ARCHIVED  December 1, 1996

Mountain Solutions lands Fort Collins PCS licenses

Anyone who’s had trouble making calls on a cellular phone might appreciate the new technology being offered by the Lakewood telecommunications company, Mountain Solutions.

The 4-year-old firm has been awarded 12 licenses by the Federal Communications Commission to begin offering Personal Communications Service, considered the next wave in wireless communications.
“PCS technology is all digital,´ said Mountain Solutions president and CEO Lynn Langford. “You get a better quality of transmission, and you get multiple other features that are also available on the PCS wireless bandwidth.”
Those features include voice mail, two-way paging, and regular phone service that can “eventually serve as a replacement to your home phone when a wireless vocal loop goes in place,” Langford said.
Mountain Solutions, which got its start providing local telephone service, is looking to the future in the form of a wireless PCS network. Because of the continuing growth of cellular phone usage (and the resulting limitation in bandwidth availability), the FCC decided in the early ’90s to reallocate a 120-megahertz spectrum for broadcast PCS.
In 1994, Mountain Solutions participated in the FCC’s
auctions for PCS licenses. The auctions “were mandated by Congress to allow small businesses into the telecommunications industry as a means to allow competition in what has historically been an industry where all the players are big businesses,” Langford said.
Mountain Solutions’ bid for the Fort Collins and Colorado Springs licenses originally came in second to a company called BDPCS. But BDPCS was unable to make payment on their licenses after the auction was over.
“The FCC had the option to either re-auction those licenses or award them to the second-highest bidder,” Langford said. The FCC opted to re-auction them rather than award them to Mountain Solutions.
“We won the Fort Collins and Colorado Springs licenses at the re-auction,” Langford said, “but it ended up costing us $2.5 million more to do that.
“In the re-auction, Fort Collins and Colorado Springs came out to be $24 million because of the higher bidding that was involved,” she added. “So in total we have 12 licenses that will cost $48 million.”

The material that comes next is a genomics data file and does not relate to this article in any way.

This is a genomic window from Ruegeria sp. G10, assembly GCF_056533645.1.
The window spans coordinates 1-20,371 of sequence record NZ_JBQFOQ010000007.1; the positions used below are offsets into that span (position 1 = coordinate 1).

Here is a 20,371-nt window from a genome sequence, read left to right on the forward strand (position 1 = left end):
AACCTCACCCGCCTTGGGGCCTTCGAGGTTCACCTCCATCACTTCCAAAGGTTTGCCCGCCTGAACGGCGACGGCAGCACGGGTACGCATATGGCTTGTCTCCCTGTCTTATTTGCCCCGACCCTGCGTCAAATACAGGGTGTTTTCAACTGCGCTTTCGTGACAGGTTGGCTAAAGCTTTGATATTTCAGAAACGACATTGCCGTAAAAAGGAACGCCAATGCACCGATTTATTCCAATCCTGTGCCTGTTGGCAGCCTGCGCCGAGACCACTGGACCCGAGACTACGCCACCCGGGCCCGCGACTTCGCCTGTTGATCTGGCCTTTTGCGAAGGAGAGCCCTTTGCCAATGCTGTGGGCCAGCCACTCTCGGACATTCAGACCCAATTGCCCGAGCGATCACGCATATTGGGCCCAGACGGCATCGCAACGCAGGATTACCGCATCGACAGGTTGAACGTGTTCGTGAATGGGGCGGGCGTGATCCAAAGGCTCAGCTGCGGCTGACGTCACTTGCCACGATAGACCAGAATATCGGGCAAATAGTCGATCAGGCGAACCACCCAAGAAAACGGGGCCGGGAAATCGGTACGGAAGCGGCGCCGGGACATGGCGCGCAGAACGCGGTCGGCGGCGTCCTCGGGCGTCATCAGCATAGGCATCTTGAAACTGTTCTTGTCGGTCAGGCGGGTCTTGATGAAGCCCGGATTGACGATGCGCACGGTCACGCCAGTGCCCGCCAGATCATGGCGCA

Mountain Solutions has filed a complaint with the FCC asking for a reconsideration of their decision to re-auction the bids rather than award them to the second-place bidder.
“It’s kind of contrary
(to the spirit of the Telecommunications Act) to ask small business to participate in an auction and make them pay more money for it when they could have simply awarded it to the second-highest bidder,” Langford said. “We’d like to see them credit us for the difference of what we had to pay between the original auction and the re-auction.”
Mountain Solutions won 12 PCS licenses, four in Colorado, three in Kansas, three in Montana and one in Wyoming. Once its licenses are awarded, Mountain Solutions will begin competing with larger companies such as MCI, which participated in earlier FCC auctions for large companies that intend to provide PCS service.
“There is the potential of eventually having five PCS providers in one area and all competing against each other,” Langford said. “But that’s the nature of both the spirit and the intent of the Telecommunications Act and why this bandwidth is being offered – so there would be meaningful competition in the industry. We’re basically little guys, and we’re going to be out there competing against the big guys.”
It will be some time, though, before a PCS network will be implemented.
“PCS service can eventually replace any hardwire service once the networks are built,” Langford said. “It took 10 years for cellular to build out all their networks, so I think PCS will build theirs faster. There are a number of things, like data transmission, that PCS can do that cellular will never be able to do.
“There is a lot to learn about PCS technology,” Langford added. “We are evolving to be a very full-service provider, with not only the flat-rate calling service, but voice mail, 800-number service and paging. Eventually, all of that will evolve into a wireless product, and that’s a challenging direction for us to head right now.”
ÿ

Anyone who’s had trouble making calls on a cellular phone might appreciate the new technology being offered by the Lakewood telecommunications company, Mountain Solutions.

The 4-year-old firm has been awarded 12 licenses by the Federal Communications Commission to begin offering Personal Communications Service, considered the next wave in wireless communications.
“PCS technology is all digital,´ said Mountain Solutions president and CEO Lynn Langford. “You get a better quality of transmission, and you get multiple other features that are also available on the PCS wireless bandwidth.”
Those features include voice mail, two-way paging, and regular phone service that can “eventually serve as…

Categories:
Sign up for BizWest Daily Alerts